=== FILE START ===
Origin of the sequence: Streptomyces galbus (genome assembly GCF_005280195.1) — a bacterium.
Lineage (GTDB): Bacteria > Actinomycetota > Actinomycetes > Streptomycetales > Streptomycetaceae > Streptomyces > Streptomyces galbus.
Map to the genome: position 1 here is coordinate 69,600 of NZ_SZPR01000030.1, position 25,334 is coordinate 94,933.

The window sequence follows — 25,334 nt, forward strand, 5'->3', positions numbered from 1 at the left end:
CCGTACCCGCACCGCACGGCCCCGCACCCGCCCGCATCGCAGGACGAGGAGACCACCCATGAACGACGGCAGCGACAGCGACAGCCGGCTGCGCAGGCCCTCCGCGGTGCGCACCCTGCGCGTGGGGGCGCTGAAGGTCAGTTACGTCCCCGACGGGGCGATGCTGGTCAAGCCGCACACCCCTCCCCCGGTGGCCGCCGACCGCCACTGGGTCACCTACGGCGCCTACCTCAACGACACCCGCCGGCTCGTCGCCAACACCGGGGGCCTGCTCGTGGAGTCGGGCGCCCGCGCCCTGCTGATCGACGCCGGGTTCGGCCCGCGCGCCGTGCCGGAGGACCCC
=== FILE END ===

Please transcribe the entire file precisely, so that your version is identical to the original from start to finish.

Origin of the sequence: Streptomyces galbus (genome assembly GCF_005280195.1) — a bacterium.
Lineage (GTDB): Bacteria > Actinomycetota > Actinomycetes > Streptomycetales > Streptomycetaceae > Streptomyces > Streptomyces galbus.
Map to the genome: position 1 here is coordinate 69,600 of NZ_SZPR01000030.1, position 25,334 is coordinate 94,933.

The window sequence follows — 25,334 nt, forward strand, 5'->3', positions numbered from 1 at the left end:
CCGTACCCGCACCGCACGGCCCCGCACCCGCCCGCATCGCAGGACGAGGAGACCACCCATGAACGACGGCAGCGACAGCGACAGCCGGCTGCGCAGGCCCTCCGCGGTGCGCACCCTGCGCGTGGGGGCGCTGAAGGTCAGTTACGTCCCCGACGGGGCGATGCTGGTCAAGCCGCACACCCCTCCCCCGGTGGCCGCCGACCGCCACTGGGTCACCTACGGCGCCTACCTCAACGACACCCGCCGGCTCGTCGCCAACACCGGGGGCCTGCTCGTGGAGTCGGGCGCCCGCGCCCTGCTGATCGACGCCGGGTTCGGCCCGCGCGCCGTGCCGGAGGACCCC